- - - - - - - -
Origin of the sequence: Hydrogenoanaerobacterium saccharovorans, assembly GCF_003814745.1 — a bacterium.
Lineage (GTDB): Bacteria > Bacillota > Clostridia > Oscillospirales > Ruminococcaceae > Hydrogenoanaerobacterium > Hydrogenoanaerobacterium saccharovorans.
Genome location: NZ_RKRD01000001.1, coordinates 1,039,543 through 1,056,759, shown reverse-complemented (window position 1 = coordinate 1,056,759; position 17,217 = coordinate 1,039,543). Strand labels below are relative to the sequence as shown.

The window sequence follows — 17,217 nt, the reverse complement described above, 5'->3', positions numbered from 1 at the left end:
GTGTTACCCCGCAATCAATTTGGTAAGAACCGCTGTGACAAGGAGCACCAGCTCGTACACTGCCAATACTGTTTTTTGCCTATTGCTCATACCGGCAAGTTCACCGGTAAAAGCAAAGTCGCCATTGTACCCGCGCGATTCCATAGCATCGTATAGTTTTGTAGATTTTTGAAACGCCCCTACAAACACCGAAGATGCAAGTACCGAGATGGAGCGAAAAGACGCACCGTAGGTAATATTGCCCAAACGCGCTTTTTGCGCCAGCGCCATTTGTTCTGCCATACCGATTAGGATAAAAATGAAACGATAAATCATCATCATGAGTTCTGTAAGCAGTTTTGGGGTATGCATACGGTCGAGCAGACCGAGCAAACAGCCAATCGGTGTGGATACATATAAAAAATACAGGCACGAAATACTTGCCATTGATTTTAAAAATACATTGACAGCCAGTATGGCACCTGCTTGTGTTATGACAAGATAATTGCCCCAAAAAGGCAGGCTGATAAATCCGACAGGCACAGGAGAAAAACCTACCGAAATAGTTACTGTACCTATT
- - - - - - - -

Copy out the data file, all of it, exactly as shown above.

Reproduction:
Origin of the sequence: Hydrogenoanaerobacterium saccharovorans, assembly GCF_003814745.1 — a bacterium.
Lineage (GTDB): Bacteria > Bacillota > Clostridia > Oscillospirales > Ruminococcaceae > Hydrogenoanaerobacterium > Hydrogenoanaerobacterium saccharovorans.
Genome location: NZ_RKRD01000001.1, coordinates 1,039,543 through 1,056,759, shown reverse-complemented (window position 1 = coordinate 1,056,759; position 17,217 = coordinate 1,039,543). Strand labels below are relative to the sequence as shown.

The window sequence follows — 17,217 nt, the reverse complement described above, 5'->3', positions numbered from 1 at the left end:
GTGTTACCCCGCAATCAATTTGGTAAGAACCGCTGTGACAAGGAGCACCAGCTCGTACACTGCCAATACTGTTTTTTGCCTATTGCTCATACCGGCAAGTTCACCGGTAAAAGCAAAGTCGCCATTGTACCCGCGCGATTCCATAGCATCGTATAGTTTTGTAGATTTTTGAAACGCCCCTACAAACACCGAAGATGCAAGTACCGAGATGGAGCGAAAAGACGCACCGTAGGTAATATTGCCCAAACGCGCTTTTTGCGCCAGCGCCATTTGTTCTGCCATACCGATTAGGATAAAAATGAAACGATAAATCATCATCATGAGTTCTGTAAGCAGTTTTGGGGTATGCATACGGTCGAGCAGACCGAGCAAACAGCCAATCGGTGTGGATACATATAAAAAATACAGGCACGAAATACTTGCCATTGATTTTAAAAATACATTGACAGCCAGTATGGCACCTGCTTGTGTTATGACAAGATAATTGCCCCAAAAAGGCAGGCTGATAAATCCGACAGGCACAGGAGAAAAACCTACCGAAATAGTTACTGTACCTATT